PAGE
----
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Topic:
Kameleon 8 in 1 fried my tv :)
This thread has 23 replies. Displaying posts 1 through 15.
Post 1 made on Sunday January 9, 2005 at 11:51
Thomas Davie
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11
I just thought that some may find this interesting. I really can't get pissed at it because there is nothing I can do.

My tv u=is an Advent 27 inch flat screen model

[Link: adventtv.com]

I had programmed the Kameleon with my DVD and DVD recorder at my girlfriend's house because she had the identical models. I got home and tried the only available preset key for my TV; 0761. Didn't work. So I started to learn the keys for my TV, and was only able to program 3 of them in. I suppose I had already met or surpassed the 25 key limit (back to the store with this remote). So, out of curiosity, I started pressing keys to see what would happen. I hit the swap key near the bottom of the remote, and my television gave a loud high pitched whine/crack and the picture was reduced to a thin white line across the screen.

Hmmm, not good. I waited a few seconds, staring like an idiot, and then the picture restored to ~ 2/3 of the screen albeit in a bizzare trapeziodal squashed format and there was Chinese writing all over the screen. I went into my TV setup, and it too was all in Chinese.

I eventually got the English restored, but more than 1/2 of the options do not exist in the TV setup. So, squashed TV, squashed DVDs, and squashed DVD recording.

The tv is under warranty, and it will go back to the store (6-8 weeks), so I'll probably end up buying another TV, but I'm curious; does anyone have an idea what happened?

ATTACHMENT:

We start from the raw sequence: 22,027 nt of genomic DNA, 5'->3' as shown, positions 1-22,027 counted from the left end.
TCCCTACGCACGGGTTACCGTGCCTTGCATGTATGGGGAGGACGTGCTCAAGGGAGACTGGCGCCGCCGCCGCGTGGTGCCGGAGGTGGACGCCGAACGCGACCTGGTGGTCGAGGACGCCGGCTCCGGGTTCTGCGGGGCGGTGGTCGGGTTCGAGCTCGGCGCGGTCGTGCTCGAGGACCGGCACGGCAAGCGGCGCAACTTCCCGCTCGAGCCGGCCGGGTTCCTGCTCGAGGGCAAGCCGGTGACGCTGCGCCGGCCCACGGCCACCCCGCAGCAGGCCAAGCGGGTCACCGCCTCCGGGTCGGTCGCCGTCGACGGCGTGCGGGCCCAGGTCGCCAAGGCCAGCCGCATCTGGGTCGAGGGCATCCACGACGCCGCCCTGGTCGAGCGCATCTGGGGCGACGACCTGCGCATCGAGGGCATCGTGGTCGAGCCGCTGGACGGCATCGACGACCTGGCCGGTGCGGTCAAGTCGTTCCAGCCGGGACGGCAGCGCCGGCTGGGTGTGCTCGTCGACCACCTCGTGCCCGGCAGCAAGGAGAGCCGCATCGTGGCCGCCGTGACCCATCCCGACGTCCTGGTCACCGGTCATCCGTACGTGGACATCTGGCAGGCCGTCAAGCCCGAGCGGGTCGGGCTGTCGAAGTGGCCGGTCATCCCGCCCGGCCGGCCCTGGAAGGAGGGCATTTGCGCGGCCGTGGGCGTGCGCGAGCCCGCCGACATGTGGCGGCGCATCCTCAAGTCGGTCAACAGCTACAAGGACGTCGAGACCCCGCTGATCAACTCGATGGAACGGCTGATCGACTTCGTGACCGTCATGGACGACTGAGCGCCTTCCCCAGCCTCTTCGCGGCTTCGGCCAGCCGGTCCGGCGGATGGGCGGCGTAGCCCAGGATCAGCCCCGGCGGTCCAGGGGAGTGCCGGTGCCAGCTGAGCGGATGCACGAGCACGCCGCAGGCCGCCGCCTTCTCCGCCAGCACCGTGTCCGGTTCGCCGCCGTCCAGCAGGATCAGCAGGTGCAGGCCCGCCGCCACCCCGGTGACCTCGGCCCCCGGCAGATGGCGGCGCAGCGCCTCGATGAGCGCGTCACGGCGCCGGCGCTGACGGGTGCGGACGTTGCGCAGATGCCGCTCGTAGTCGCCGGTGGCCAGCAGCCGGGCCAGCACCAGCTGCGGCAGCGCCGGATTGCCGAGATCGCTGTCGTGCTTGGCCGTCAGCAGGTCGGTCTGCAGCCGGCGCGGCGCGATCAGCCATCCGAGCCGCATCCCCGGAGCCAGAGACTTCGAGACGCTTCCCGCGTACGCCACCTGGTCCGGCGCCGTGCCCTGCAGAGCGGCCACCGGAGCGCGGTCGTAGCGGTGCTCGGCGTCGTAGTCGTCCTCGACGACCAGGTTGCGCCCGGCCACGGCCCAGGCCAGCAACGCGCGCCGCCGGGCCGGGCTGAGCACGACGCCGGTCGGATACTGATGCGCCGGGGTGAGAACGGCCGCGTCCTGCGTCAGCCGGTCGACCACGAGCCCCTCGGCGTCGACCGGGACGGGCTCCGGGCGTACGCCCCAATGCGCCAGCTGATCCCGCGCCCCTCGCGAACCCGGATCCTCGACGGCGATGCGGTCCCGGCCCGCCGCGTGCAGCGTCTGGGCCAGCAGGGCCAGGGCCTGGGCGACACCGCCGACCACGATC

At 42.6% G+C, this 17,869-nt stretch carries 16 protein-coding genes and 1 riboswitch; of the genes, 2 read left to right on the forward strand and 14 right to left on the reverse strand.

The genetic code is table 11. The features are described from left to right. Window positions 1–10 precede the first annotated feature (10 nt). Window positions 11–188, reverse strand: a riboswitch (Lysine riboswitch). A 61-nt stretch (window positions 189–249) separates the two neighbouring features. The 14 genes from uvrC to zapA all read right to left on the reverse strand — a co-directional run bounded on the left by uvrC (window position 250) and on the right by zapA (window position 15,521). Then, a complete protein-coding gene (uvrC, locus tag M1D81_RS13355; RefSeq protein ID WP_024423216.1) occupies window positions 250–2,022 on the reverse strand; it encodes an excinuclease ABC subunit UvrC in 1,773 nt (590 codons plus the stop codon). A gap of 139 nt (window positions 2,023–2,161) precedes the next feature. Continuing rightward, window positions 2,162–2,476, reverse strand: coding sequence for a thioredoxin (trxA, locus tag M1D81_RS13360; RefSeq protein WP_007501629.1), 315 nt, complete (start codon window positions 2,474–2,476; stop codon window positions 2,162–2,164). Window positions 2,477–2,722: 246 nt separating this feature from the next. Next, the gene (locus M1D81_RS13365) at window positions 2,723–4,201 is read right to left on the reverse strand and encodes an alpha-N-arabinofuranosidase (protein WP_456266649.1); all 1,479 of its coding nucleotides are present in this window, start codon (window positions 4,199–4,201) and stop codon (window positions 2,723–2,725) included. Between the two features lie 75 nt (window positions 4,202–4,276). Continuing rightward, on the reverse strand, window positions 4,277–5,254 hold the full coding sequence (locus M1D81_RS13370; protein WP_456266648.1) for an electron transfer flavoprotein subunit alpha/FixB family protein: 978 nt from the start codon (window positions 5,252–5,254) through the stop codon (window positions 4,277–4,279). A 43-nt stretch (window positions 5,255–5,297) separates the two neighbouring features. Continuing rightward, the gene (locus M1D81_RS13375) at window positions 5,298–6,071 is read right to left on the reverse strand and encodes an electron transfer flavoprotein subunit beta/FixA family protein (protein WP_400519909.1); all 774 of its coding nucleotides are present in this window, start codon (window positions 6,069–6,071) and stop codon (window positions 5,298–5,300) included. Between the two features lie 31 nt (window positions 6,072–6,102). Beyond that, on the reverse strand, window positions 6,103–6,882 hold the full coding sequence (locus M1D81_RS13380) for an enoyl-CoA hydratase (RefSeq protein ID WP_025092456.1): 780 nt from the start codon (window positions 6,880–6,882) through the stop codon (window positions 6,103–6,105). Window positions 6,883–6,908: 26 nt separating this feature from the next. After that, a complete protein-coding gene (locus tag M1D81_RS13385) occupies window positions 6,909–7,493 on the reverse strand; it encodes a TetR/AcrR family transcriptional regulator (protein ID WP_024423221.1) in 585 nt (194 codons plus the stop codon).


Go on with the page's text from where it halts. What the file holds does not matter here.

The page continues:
Reading the Kameleon manual indicates that the swap key will swap thge main and PIP pictures *if* PIP is enabled. Which it wasn't (since my TV isn't PIP capable). At least I have my tivo on my computer.

Tom
Post 2 made on Sunday January 9, 2005 at 12:32
The Robman
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Many TVs are programmed to respond to additional codes other than the ones covered by the buttons on the original remote. These codes often include discrete power codes and input selects, but in addition to that they also include codes that get you into the service menu and, on occassion, codes that will completely reset your TV (somewhat like the code you stumbled across).

What evidently happened is this, your TV must be programmed to respond to the code that was programmed on the SWAP button as part of TV/0761, so when you pressed it, that's what you got. I assume for some other model of TV this code really is the PIP-SWAP command, but not yours.

The fault here lies squarely with Advent for using a code which is a valid code for some other model to work such a destructive function.

I just looked up the TV/0761 setup code, uses the NECx1 protocol with a device code of 8, but there isn't anything assigned to the SWAP button, so are you sure this is the code you had programmed to the TV device button?

I'm assuming your remote is the One For All URC-9960 rather than the Radio Shack 15-2138? If so, can you check if it's the B01 version.
Rob.
[Link: hifi-remote.com]
OP | Post 3 made on Sunday January 9, 2005 at 14:00
Thomas Davie
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Thanks for the reply. Yes, 0761 is the code that I had used for the TV, but with it not working, I started to learn codes using the learn function. However, I was only able to program the power, volume up/down and mute buttons before I was unable to learn any more keys. It was at this point that I started pressing every key on the TV screen to see if they would have any effect. Obviously, pressing the swap key did.

So, at least prior to learning the few key presses that I was able to, 0761 was the code entered (apparently with no effect). Whether or not device code settings remained when I started to learn, I don't know. I'm guessing yes, since use of the swap key had an effect, and I definately didn't learn anything for that key.